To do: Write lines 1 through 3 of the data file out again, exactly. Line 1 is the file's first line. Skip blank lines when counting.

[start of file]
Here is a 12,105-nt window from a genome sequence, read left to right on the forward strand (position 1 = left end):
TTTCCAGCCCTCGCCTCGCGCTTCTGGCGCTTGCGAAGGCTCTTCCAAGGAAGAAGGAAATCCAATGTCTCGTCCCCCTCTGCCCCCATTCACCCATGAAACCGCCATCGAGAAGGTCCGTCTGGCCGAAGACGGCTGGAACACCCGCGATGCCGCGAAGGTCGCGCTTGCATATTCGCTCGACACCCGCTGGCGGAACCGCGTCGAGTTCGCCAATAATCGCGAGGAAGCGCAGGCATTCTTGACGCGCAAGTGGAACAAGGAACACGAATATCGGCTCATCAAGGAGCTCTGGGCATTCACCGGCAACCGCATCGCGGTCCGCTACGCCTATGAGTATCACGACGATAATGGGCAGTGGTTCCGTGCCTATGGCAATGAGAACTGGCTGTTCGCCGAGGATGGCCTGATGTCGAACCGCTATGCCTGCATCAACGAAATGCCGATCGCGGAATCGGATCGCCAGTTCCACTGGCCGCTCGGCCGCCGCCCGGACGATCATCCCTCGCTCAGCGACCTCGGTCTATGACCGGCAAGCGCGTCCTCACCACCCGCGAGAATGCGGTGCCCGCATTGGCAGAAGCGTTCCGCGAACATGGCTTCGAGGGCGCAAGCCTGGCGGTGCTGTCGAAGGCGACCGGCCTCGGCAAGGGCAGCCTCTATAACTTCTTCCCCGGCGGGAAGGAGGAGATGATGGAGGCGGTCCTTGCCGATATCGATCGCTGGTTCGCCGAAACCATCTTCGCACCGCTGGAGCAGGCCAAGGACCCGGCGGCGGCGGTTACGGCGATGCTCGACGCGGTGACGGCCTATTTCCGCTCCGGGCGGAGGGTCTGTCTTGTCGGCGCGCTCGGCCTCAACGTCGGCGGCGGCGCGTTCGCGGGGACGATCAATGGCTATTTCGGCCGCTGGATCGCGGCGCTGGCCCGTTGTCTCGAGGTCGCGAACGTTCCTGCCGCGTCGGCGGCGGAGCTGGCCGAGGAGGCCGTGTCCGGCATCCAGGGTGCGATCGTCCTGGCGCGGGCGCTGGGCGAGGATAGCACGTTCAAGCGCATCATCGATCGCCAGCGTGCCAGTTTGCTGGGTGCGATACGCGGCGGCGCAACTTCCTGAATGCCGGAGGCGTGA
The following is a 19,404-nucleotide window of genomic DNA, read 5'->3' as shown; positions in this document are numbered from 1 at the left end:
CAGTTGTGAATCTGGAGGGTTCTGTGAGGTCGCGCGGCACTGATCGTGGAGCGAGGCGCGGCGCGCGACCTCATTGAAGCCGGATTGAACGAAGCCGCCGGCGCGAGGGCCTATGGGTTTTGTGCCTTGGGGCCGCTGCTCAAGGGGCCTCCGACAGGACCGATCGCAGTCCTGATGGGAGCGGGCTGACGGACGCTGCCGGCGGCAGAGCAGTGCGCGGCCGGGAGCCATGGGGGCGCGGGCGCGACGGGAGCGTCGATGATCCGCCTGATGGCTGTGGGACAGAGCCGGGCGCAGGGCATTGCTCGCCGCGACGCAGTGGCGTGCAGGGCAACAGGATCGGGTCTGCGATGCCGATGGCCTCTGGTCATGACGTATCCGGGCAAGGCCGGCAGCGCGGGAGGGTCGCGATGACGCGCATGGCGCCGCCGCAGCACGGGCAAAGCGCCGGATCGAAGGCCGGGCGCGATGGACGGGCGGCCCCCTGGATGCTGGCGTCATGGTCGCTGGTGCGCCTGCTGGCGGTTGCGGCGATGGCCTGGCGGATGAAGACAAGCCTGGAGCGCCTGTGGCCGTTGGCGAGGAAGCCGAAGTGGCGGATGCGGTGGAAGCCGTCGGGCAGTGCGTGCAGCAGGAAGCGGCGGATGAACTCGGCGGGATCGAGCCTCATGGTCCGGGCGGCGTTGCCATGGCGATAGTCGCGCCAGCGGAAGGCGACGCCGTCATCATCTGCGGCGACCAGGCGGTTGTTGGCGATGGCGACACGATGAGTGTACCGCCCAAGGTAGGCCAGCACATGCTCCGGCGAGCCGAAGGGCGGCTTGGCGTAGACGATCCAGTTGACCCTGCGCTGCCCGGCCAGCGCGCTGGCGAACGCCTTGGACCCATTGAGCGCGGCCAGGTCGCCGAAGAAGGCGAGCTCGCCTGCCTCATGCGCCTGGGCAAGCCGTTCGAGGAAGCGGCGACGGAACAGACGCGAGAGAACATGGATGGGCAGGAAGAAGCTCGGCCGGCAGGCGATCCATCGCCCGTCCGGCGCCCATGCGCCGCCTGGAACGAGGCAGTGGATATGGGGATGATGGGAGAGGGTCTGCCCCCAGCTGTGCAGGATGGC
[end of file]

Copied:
Here is a 12,105-nt window from a genome sequence, read left to right on the forward strand (position 1 = left end):
TTTCCAGCCCTCGCCTCGCGCTTCTGGCGCTTGCGAAGGCTCTTCCAAGGAAGAAGGAAATCCAATGTCTCGTCCCCCTCTGCCCCCATTCACCCATGAAACCGCCATCGAGAAGGTCCGTCTGGCCGAAGACGGCTGGAACACCCGCGATGCCGCGAAGGTCGCGCTTGCATATTCGCTCGACACCCGCTGGCGGAACCGCGTCGAGTTCGCCAATAATCGCGAGGAAGCGCAGGCATTCTTGACGCGCAAGTGGAACAAGGAACACGAATATCGGCTCATCAAGGAGCTCTGGGCATTCACCGGCAACCGCATCGCGGTCCGCTACGCCTATGAGTATCACGACGATAATGGGCAGTGGTTCCGTGCCTATGGCAATGAGAACTGGCTGTTCGCCGAGGATGGCCTGATGTCGAACCGCTATGCCTGCATCAACGAAATGCCGATCGCGGAATCGGATCGCCAGTTCCACTGGCCGCTCGGCCGCCGCCCGGACGATCATCCCTCGCTCAGCGACCTCGGTCTATGACCGGCAAGCGCGTCCTCACCACCCGCGAGAATGCGGTGCCCGCATTGGCAGAAGCGTTCCGCGAACATGGCTTCGAGGGCGCAAGCCTGGCGGTGCTGTCGAAGGCGACCGGCCTCGGCAAGGGCAGCCTCTATAACTTCTTCCCCGGCGGGAAGGAGGAGATGATGGAGGCGGTCCTTGCCGATATCGATCGCTGGTTCGCCGAAACCATCTTCGCACCGCTGGAGCAGGCCAAGGACCCGGCGGCGGCGGTTACGGCGATGCTCGACGCGGTGACGGCCTATTTCCGCTCCGGGCGGAGGGTCTGTCTTGTCGGCGCGCTCGGCCTCAACGTCGGCGGCGGCGCGTTCGCGGGGACGATCAATGGCTATTTCGGCCGCTGGATCGCGGCGCTGGCCCGTTGTCTCGAGGTCGCGAACGTTCCTGCCGCGTCGGCGGCGGAGCTGGCCGAGGAGGCCGTGTCCGGCATCCAGGGTGCGATCGTCCTGGCGCGGGCGCTGGGCGAGGATAGCACGTTCAAGCGCATCATCGATCGCCAGCGTGCCAGTTTGCTGGGTGCGATACGCGGCGGCGCAACTTCCTGAATGCCGGAGGCGTGA
The following is a 19,404-nucleotide window of genomic DNA, read 5'->3' as shown; positions in this document are numbered from 1 at the left end: